Case Study Details
The Company: Standard Bank Ltd.
The CEO of Standard Bank Ltd, a large multi-national retail and investment bank employing over 35,000 people, invested large resources, executive time, and personal credibility in building and communicating a corporate set of values for his entire organization. He knew that an organization of that size only gets one chance to successfully implement a values exercise of that scale. Failure would, at best, infuse cynicism into the organization and, at worst, erode trust in leadership. His challenge to Lapin International (formerly SBE) was to help him excite his operational managers about the Bank’s new values and to generate sustainable commitment to their implementation.
Lapin international's Approach
Lapin International's strategy was to demonstrate the monetary yield if the values were used strategically. This had never been done before with any degree of objectivity or precision. The CEO asked for volunteers from the Business Units. One volunteered, the Wills and Estates Unit. The Bank attached little or no financial value to the Unit and kept it more as a service to clients than for bottom-line contribution to the Bank’s revenue. But, despite the Unit’s lack of perceived glamour, the leader of the Unit, a young, cutting-edge thinker, was excited by what we proposed and brought his team along for the ride!
In collaboration with Cyest® Financial Modeling methodology, Lapin International engaged in the following steps:
Step 1 - We evaluated the realistic NPV of the Unit. This amounted to $300m.
Step 2 – We calculated the potential improvement to that NPV if they were to use every best practice initiative (BPI). We identified their primary Business Levers as: Volume, Value, Efficiency and Churn (the loss of customers between the time of signing the will and death). Implementing conventional best practice BPI, these levers would be improved by the following percentages:
• Volume: +20% per year
• Value: 0%
• Efficiency: +10% per year.
• Churn: -50%
These values were entered into the Cyest® model and translated to an NPV of $450m. This represented a 50% increase in NPV, achievable within five years.
Step 3 – Using Lapin International's proprietary methodology, we developed a Business Philosophy for the Unit. The Business Philosophy comprised three sections: i) a Purpose, ii) a System of Values to support the Purpose, and iii) a measurable Vision.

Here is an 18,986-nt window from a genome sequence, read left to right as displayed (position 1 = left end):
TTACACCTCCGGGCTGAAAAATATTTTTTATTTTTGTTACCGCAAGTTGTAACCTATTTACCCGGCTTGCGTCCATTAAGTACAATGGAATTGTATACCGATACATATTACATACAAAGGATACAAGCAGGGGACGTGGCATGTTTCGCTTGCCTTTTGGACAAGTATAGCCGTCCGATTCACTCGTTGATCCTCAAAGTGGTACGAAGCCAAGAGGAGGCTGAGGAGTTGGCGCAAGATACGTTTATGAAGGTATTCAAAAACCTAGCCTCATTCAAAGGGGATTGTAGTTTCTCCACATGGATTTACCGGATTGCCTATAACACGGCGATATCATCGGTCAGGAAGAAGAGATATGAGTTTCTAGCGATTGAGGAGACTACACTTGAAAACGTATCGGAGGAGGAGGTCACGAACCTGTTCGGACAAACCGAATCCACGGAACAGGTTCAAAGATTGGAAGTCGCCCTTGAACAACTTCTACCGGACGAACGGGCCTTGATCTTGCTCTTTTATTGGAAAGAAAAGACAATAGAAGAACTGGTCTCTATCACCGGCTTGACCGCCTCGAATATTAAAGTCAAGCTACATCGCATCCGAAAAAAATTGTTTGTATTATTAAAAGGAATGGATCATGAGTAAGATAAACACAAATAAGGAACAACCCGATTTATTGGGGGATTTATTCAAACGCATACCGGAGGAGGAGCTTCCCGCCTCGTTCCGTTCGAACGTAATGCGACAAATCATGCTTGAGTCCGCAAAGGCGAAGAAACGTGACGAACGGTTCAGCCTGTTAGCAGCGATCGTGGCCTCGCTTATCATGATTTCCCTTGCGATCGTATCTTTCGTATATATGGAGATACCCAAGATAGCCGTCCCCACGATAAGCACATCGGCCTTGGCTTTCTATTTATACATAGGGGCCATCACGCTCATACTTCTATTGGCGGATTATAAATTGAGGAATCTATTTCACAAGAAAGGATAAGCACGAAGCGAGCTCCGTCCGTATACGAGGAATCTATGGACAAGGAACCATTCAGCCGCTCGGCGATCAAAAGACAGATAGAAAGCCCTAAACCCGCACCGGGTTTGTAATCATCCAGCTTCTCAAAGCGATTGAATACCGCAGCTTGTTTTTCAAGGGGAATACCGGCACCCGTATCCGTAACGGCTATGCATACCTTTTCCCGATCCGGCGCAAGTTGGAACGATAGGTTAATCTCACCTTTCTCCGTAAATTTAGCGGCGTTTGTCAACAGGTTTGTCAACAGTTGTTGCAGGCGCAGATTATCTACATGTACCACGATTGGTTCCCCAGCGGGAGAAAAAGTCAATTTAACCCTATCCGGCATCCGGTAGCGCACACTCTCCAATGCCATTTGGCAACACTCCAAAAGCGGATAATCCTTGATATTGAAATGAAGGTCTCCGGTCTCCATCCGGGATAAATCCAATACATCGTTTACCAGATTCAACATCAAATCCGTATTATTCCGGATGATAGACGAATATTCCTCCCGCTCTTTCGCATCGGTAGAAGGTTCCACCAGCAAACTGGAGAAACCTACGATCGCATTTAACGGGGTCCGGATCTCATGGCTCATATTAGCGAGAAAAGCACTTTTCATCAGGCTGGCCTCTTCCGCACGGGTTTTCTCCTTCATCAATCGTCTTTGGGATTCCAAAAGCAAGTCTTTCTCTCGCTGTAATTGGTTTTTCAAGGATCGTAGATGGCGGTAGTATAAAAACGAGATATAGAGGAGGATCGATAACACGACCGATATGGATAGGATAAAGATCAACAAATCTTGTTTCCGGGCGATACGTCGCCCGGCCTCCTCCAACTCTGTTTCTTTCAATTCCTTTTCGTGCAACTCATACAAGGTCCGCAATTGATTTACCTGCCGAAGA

Step 4 – Using our Business Philosophy methodology, we developed a Value System (built upon the Bank’s set of values) capable of delivering the Unit’s intangible offering and designed to build the culture in the Unit.
Step 5 – After identifying performance gaps between current levels and the levels of performance attainable if the Unit would tenaciously execute on its Purpose and Value System, we revisited the impact on each of the drivers using the Cyest® model. A conservative evaluation, avoiding any possibility of “double counting,” yielded an NPV of nearly $1bn, achievable in five years.
Step 6 – Too often, change is undertaken with the best of intentions but with insufficient attention to the real reasons why that change never occurred previously. Using Harvard Business School methodology, we drilled deep into the root causes of potential inhibitors to the desired transformation and ensured that our action plan addressed those root causes effectively.
The added value to the business from using the Bank’s Values as a means of realizing the Unit’s Purpose is estimated at $700m in NPV. This is four times the added value that could be achieved from conventional BPI! Additionally, whereas conventional BPI is costly and often erodes an organization’s culture and morale, driving the business with values has the opposite effect: It’s costs are minimal, and it uplifts employee morale and inspires human energy.
Less than a year after implementation, the Unit was on target for the projected financial growth. In addition, the leader was not only retaining his best talent, but had resumes coming in daily from talent working for his competitors, willing to join him for significantly less than they were earning at the time. The reason? The excitement, morale, and culture of his Unit.
To date, some 18 months after the initial exercise, the Unit is on track to deliver the growth figures it estimated.